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Digital Disruption: How Media Gets From Acceptance to Adoption

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Have we reached an inflection point where new digital technologies are being widely embraced and integrated into companies' 2011 budgets and strategies?

That's the bet according to Phillip Asmundson, Delloitte Touche's chairman of US Technology, media and telecommunications practice. "There is less resistance to digital and more innovation of business models than I have seen in the past," Asmundson said. "More companies are talking about the opportunity than the threat."

Until now, many media and entertainment companies have been digitally defensive, spending time and resources to protect their legacy operations from encroachment rather than complement or extend their core businesses.

The strengthening of cash positions and balance sheets, as well as the mainstream adoption of digital interactivity, may position media players to invest in digital growth, trials and applications -- especially in a gradually improving economy. U.S. companies overall are sitting on nearly $2 trillion in cash, which could fuel mergers and acquisitions and segment integration rather than safer, less productive stock buybacks and one-time dividends.

In short, the time has come to invest in digital strategies and applications or lose more critical value to the new mobile, interactive standard. The pressing question: Will this reality be concretely reflected in 2011 budgets?

Major newspaper publishers will continue to aggressively roll out paywalls for value-added content and functionality that can command fees. "More than 80% of market capitalization of newspapers, music and Yellow Pages value chains have been destroyed as those industries have transitioned to digital platforms," observes Needham analyst Laura Martin.

Clearly, television and film content producers are scrambling to stay ahead of the curve as Netflix rapidly scales 10-fold over to two years into a $10 billion streaming media disruptor. Like Apple's ecosystem of devices, Netflix has raced to capture consumers, regardless of established subscription or advertisers' pricing expectations. It then lets the new economics play out.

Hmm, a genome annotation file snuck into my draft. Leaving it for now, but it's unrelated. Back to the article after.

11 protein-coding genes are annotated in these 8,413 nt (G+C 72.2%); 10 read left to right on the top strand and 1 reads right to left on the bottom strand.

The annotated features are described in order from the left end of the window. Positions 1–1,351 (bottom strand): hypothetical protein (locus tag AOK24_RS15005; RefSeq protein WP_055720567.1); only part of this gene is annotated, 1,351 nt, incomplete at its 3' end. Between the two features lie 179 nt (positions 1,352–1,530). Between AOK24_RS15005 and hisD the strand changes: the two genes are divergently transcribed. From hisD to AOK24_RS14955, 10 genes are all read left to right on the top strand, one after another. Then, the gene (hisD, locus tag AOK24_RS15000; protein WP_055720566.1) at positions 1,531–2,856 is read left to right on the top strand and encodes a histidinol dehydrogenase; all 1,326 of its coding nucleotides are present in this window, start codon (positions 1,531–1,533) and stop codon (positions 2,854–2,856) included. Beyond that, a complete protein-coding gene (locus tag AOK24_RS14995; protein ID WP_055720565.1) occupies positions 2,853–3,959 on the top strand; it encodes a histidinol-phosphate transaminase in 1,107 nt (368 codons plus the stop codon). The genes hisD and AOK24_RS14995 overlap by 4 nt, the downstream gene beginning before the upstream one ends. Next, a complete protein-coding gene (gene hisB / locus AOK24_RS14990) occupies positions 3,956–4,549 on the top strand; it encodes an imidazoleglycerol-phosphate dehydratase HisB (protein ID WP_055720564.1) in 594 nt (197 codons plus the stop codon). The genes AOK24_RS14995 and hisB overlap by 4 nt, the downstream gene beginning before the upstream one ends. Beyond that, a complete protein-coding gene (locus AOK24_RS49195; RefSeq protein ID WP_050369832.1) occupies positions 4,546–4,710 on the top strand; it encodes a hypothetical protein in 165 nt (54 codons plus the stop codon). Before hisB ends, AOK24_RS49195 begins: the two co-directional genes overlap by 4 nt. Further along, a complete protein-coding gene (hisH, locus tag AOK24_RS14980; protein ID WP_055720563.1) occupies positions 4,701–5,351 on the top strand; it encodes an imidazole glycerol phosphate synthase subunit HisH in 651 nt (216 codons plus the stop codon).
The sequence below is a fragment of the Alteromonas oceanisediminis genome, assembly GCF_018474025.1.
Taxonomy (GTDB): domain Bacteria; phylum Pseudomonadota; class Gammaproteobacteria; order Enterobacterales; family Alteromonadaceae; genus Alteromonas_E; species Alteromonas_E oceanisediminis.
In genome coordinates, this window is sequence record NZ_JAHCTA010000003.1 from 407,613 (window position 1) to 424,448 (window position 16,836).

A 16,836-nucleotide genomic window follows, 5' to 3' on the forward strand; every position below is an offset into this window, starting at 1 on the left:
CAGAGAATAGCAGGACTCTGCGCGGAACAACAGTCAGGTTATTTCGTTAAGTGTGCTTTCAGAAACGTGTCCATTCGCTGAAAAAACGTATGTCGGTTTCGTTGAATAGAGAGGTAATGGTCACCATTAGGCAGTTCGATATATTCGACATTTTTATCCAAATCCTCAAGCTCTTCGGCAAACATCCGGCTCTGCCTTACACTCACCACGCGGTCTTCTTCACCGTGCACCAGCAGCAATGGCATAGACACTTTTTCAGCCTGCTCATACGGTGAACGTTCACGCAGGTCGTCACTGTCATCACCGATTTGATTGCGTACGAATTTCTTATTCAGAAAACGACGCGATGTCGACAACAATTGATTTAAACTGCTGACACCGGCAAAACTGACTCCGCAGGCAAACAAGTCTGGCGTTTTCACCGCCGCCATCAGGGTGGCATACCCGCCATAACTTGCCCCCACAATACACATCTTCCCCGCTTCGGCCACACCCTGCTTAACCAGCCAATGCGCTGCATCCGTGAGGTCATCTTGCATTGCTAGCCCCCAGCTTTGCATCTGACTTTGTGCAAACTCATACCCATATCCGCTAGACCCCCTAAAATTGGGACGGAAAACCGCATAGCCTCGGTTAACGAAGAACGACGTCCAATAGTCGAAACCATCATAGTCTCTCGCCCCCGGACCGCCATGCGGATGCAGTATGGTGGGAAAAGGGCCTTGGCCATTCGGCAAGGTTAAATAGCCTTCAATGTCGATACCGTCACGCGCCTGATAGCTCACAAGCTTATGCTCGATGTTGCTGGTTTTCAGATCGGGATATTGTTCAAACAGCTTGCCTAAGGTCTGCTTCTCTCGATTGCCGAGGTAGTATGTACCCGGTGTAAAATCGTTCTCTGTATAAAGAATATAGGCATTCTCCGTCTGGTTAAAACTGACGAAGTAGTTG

Major media companies continue to have the largest audiences anywhere. Adding online viewing will give them a sustainable competitive advantage in the new world order. In an interactive marketplace, revenue generation is less about advertising and more about the e-commerce, casual games, apps and social networking that be leveraged off of fragmented premium audiences.

That's what Disney-ABC sees in extending its pact with Netflix to include streaming of hundreds of in-season and previous television episodes from ABC, Disney Channel and ABC Family. Disney does not view digital as an either/or proposition, but an additive.

Conversely, Time Warner CEO Jeff Bewkes last week complained that the "measly" $100,000 per TV series episode Netflix is willing to pay is "not attractive or incremental" compared with what they generate in syndication and on DVDs.

Netflix and other online services that cost $8 to $10 monthly per subscriber are a better place for content that has no further, higher monetization in other release windows," Bewkes said at last week's annual UBS media conference.

Maybe so, but Netflix is paying more than $2 billion in annual digital distribution fees, which is new money and media company pockets. So far, they appear to extend rather than erode the $35 billion in broadcast and cable TV advertising, $15.4 billion in local broadcast, $35 billion in cable affiliate fees and nearly $19 billion still generated by TV syndication, according to Barclay's Capital.

While the cable industry and regulators continue their squabble over Net neutrality, Netflix has nudged its way into the distribution spectrum, where it can generate immediate gains for content players straddling television's overall $48.5 billion base and nearly $3 billion in online advertising. Rather than playing an advertising card, Netflix flaunts premium consumers who pay for content and likely can be leveraged to create other value. How long before Netflix's special offers to its choice consumer base stretch into other premium product and service propositions?

Listening to comments from major media company executives at last week's annual Barclay's and UBS hosted conferences in New York underscored how matter of fact they have become about the digital disruption without knowing how to fully mine such opportunities.

In a cryptic analysis of broadcast network ratings and cross-platform audience distribution, CBS Research Vice President David Poltrack conceded that online streaming of programs may well provide more valuable than lucrative DVR playbacks to CBS.

On-demand digital allows us to take networks and magazines already successful, and make them "even more powerful" by creating new business models and incremental use, Bewkes said.

It is impossible to dismiss as a fad the 52% growth in Netflix subscribers this past year, since HBO has lost 1.5 million subs. Plus, more than 8 million iPads have been sold since its April launch and more than 1 million of Samsung's Galaxy tablet in just two weeks. By the end of 2011, the iPad is expected to generate more than 2% of all North American Web traffic, or more than twice what it does today, according to network provider Chitika.

If there is a gradual change in media companies' mindset, it hasn't yet translated into proactive participation on all fronts. But a passive acceptance of the digital reality and fee-paying consumers is, in itself, a far cry from where the industry has been. It's progress.

Disclosure: I have no positions in any stocks mentioned, and no plans to initiate any positions within the next 72 hours.